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18 Mar 2016
Rather than choose between north and south, when it comes to infrastructure investment it has to be both, says Nick Roberts.
Competition is healthy. It keeps us sharp, agile and at the top of our game. But not everything in life is competitive and it is possible to have winners without having to have a loser. London versus the Northern Powerhouse increasingly seems to be debated, and more specifically over the last week this has extended to Crossrail 2 versus High Speed 3 with concerns raised that London gets a new railway whereas the North ‘only’ gets an upgrade to existing infrastructure.
For me, it’s never been a choice between London or the Northern Powerhouse. It has to be both. It has to be about the growth of the UK. I’m not pretending that choices are easy but it’s an example of why the government created the National Infrastructure Commission, so they could take a long term, balanced and objective view of the country’s infrastructure needs in order to help make some of these decisions.
I was pleased to see that in its first outputs the Commission proposed major schemes in both the North and London, and the Chancellor subsequently announced in the Budget that money will be made available to take forward key recommendations in both. Would I have liked the Budget to include more pump priming for the Northern Powerhouse, on a scale which would give it a real kick start rather than simply bringing forward investments that were planned already? Yes, but I wouldn’t go as far as saying that the North has got a raw deal.
Let’s not forget that the government is proposing to provide less than half the cost of Crossrail 2 with the remainder being made up from fares, Business Rate Supplements and an infrastructure levy. This is a model that has been used successfully in London on Crossrail 1. London has the demand, it has the high density population, it is established as a world city and can attract significant investment and it has had many years operating under a single governance structure.
These options aren’t open to the Northern Powerhouse. It’s in its infancy and it is much more difficult to attract these alternative funding sources for major infrastructure. However, when the amount of money to spend is restricted – as was clear in the Budget - we will have to make the most of the incremental approach. But this has to deliver benefits more quickly to be of real value. It is a case that money needs to be spent to draw in the additional investment we require, and this is the government’s gift to give.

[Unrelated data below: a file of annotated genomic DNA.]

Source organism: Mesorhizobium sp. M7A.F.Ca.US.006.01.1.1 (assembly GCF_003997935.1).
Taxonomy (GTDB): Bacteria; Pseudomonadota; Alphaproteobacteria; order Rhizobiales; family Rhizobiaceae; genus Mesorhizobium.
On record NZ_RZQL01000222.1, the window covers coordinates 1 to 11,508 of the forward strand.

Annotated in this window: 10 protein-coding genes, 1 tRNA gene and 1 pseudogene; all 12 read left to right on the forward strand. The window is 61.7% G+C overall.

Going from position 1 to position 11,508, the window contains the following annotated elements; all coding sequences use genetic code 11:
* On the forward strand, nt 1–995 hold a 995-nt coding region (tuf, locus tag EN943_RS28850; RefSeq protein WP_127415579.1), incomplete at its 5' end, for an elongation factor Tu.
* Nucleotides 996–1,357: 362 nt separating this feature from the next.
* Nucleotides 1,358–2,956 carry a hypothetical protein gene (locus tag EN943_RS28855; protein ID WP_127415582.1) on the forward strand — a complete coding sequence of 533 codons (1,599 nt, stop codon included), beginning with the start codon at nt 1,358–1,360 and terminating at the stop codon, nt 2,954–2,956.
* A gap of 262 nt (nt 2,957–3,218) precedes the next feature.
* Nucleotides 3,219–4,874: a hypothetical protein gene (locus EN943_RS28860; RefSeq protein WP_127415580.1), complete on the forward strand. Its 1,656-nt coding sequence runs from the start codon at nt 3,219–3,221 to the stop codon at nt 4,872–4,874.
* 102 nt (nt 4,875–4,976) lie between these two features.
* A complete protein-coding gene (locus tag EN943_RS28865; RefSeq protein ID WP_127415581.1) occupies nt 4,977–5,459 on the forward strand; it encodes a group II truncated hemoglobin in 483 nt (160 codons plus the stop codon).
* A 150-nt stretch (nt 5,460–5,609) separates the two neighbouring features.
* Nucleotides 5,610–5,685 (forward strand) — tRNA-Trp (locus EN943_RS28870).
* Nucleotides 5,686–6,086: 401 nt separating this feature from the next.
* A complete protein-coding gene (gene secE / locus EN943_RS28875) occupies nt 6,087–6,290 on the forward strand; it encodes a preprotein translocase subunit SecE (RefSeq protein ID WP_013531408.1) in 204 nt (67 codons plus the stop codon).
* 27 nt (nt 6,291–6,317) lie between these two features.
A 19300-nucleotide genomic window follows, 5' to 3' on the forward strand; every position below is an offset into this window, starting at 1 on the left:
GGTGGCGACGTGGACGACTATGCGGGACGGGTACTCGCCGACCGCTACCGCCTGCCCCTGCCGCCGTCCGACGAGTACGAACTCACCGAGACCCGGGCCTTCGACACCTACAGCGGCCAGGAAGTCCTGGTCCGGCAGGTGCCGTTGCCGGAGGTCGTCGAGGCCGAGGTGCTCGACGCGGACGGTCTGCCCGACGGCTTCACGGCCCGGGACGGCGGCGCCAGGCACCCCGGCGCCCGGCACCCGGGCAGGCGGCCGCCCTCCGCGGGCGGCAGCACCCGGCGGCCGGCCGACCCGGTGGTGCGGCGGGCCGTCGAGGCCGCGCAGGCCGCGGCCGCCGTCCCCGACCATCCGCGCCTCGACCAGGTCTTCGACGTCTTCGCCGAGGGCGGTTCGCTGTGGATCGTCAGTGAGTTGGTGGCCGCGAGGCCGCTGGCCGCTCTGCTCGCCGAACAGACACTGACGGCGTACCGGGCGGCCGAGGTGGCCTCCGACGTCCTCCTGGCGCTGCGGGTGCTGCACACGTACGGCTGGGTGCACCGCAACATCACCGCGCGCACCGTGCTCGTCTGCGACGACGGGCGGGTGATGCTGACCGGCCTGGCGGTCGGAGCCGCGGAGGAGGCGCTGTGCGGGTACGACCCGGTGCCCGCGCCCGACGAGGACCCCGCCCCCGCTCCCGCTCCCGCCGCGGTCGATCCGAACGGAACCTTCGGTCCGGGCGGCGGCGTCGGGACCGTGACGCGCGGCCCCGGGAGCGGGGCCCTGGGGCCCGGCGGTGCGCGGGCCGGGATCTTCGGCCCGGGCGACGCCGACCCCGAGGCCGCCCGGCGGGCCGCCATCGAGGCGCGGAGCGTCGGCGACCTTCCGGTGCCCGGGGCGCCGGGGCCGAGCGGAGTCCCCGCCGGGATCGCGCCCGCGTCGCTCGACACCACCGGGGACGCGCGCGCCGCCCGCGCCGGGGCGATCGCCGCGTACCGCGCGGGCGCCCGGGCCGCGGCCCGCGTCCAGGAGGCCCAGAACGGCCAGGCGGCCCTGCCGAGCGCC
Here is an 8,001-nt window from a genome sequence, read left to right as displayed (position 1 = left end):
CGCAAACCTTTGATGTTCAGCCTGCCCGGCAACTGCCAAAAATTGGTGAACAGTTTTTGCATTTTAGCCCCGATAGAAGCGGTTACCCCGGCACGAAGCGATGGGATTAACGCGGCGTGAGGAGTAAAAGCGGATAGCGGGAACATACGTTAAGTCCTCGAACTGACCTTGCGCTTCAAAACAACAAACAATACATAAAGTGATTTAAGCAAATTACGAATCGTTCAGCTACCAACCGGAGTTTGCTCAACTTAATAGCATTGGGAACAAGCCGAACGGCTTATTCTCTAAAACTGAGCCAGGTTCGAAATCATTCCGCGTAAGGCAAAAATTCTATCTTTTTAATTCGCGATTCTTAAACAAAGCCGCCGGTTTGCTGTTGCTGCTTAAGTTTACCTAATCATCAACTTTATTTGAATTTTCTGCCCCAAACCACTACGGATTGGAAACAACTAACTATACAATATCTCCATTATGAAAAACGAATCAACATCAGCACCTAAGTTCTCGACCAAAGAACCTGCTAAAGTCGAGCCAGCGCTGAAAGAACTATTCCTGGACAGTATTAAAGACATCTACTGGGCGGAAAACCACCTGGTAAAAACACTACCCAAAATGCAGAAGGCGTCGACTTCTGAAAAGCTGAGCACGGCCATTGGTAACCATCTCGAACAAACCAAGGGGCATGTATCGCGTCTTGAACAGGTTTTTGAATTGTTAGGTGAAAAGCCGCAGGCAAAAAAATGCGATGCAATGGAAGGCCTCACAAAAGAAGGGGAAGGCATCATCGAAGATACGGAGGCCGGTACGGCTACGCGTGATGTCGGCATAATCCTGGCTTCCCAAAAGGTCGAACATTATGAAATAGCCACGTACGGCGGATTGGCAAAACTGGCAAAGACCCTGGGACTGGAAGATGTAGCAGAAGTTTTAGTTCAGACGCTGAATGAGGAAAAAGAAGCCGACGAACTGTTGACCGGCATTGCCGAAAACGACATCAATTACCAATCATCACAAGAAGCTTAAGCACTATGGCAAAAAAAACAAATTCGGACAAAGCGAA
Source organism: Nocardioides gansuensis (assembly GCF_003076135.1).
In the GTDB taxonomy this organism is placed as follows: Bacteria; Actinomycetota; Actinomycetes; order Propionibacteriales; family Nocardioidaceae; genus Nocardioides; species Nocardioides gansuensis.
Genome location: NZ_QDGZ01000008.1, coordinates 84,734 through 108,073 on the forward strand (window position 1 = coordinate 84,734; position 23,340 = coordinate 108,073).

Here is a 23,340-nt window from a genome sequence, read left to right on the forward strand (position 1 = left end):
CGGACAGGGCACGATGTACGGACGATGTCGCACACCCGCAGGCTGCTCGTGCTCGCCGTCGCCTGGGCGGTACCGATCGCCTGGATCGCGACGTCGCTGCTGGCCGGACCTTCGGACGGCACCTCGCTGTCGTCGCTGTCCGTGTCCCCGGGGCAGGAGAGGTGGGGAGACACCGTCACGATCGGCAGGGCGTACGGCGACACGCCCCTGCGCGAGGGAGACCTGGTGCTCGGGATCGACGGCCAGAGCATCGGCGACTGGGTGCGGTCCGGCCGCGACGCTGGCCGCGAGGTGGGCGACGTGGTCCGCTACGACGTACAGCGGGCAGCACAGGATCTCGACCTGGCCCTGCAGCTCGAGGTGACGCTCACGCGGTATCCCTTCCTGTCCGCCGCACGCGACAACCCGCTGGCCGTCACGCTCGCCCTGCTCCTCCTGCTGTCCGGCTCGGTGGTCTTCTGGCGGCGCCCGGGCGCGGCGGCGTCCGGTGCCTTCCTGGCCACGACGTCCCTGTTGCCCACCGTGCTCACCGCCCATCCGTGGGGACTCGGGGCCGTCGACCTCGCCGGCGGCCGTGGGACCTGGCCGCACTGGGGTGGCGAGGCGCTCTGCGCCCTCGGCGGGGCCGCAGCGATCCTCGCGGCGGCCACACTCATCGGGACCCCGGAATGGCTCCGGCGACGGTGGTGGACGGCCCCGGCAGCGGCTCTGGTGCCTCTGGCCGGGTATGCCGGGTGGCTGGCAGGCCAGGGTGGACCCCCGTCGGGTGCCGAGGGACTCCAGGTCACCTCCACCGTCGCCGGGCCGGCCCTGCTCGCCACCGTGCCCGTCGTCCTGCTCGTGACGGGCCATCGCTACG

Linked to this we should also consider the practicalities of delivering these sorts of major infrastructure schemes. Transport for the North (TfN) is a relatively new entity and to a large extent is still establishing itself. Significant progress has been made on the creation of a northern transport strategy and to provide TfN with the statutory powers it needs. But they will continue to need help from central and local government in order to deliver their ambitious plans.
Transport for London has taken many years to build up its experience and expertise, plus it has the added benefit of clear governance, reporting to a single point – the Mayor of London. Cities in the North don’t even elect their mayors for at least another year and there will certainly be more work to do after the elections to establish pan-regional way of working.
I live in the north and I believe in the region’s ability to be better than it is today. Comparisons with London would be a distraction and the focus needs to be on what outcomes we can achieve with the investments that are coming to the North rather than worrying about whether the money funds something new or an upgrade of existing infrastructure. Let’s be realistic, things don’t change overnight, but the direction of travel is right and with continued focus and determination, and by working together to continue making the North an attractive environment in which to live, work and invest, everyone can be a winner.
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